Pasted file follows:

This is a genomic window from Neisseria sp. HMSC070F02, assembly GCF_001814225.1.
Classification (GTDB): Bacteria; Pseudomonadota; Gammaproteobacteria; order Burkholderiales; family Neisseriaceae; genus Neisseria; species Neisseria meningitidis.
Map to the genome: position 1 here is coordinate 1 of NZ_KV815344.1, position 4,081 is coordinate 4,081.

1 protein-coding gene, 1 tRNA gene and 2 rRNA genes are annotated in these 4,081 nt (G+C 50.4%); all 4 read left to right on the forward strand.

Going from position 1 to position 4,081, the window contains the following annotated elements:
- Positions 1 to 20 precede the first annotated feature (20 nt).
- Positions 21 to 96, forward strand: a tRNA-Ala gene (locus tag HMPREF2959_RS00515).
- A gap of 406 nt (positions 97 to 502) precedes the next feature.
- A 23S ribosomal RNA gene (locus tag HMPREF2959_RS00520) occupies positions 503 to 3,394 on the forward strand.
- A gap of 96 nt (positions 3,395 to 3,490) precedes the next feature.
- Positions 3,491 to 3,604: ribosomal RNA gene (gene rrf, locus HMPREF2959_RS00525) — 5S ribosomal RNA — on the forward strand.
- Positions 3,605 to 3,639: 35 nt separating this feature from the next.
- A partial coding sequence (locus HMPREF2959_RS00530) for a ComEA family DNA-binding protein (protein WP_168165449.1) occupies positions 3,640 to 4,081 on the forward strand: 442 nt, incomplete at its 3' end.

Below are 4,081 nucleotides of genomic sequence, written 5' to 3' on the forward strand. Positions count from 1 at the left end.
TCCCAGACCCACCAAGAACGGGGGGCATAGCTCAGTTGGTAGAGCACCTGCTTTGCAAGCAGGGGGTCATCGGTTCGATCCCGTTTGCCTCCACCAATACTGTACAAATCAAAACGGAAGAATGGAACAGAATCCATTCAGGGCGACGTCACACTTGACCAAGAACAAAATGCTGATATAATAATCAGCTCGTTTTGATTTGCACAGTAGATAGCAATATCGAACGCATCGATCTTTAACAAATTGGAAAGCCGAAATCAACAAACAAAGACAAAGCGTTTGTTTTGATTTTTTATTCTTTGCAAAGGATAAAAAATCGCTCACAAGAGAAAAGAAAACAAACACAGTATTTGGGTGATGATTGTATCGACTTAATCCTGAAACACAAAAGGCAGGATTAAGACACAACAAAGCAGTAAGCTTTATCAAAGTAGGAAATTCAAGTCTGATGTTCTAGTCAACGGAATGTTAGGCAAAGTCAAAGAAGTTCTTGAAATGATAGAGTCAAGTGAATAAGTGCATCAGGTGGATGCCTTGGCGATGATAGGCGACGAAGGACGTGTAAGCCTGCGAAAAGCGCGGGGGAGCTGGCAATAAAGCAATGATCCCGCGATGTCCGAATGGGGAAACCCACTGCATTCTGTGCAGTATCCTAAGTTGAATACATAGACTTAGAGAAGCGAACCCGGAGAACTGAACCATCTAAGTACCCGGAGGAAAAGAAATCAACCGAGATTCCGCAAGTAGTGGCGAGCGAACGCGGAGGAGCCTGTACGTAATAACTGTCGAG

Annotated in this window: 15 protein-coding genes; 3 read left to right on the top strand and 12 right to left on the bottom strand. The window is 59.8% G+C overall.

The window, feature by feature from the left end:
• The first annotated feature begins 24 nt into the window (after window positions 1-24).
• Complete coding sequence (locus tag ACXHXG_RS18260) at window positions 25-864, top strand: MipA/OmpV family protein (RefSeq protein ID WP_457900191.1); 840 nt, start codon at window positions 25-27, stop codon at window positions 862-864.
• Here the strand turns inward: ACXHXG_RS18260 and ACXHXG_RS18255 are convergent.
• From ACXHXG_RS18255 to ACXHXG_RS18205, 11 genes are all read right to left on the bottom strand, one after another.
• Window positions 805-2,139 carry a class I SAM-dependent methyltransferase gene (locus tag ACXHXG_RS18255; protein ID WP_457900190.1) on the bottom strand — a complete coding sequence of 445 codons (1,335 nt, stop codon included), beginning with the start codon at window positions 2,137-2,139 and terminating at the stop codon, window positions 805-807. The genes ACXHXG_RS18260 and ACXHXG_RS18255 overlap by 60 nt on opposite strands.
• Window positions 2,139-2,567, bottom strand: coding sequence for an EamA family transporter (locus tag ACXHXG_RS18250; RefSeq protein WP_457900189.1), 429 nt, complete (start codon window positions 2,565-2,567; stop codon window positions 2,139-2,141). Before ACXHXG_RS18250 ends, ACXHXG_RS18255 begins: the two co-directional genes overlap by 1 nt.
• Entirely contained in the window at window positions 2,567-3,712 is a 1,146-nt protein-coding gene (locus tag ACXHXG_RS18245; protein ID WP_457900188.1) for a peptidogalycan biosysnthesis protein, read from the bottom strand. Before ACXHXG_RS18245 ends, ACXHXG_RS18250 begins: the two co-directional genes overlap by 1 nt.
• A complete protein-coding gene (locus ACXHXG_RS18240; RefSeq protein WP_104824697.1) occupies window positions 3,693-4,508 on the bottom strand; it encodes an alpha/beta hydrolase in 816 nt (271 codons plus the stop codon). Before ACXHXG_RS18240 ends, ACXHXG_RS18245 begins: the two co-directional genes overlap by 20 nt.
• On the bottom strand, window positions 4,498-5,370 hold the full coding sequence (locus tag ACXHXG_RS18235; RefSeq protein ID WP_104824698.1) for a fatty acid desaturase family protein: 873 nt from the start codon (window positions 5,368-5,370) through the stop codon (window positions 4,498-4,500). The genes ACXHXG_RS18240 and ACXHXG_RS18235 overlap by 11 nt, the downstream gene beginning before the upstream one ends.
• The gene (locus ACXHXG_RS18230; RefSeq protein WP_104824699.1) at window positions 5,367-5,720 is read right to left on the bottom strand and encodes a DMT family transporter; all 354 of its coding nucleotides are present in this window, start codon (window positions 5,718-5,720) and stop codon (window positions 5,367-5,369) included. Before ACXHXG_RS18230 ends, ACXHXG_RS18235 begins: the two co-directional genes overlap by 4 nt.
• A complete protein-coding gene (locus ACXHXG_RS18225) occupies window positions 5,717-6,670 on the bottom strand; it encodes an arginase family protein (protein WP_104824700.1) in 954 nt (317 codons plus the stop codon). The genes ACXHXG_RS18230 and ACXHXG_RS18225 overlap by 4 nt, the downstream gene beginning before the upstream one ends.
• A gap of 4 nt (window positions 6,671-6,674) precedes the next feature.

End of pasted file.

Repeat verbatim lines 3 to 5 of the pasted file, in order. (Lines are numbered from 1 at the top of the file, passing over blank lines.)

Map to the genome: position 1 here is coordinate 1 of NZ_KV815344.1, position 4,081 is coordinate 4,081.

1 protein-coding gene, 1 tRNA gene and 2 rRNA genes are annotated in these 4,081 nt (G+C 50.4%); all 4 read left to right on the forward strand.

Going from position 1 to position 4,081, the window contains the following annotated elements: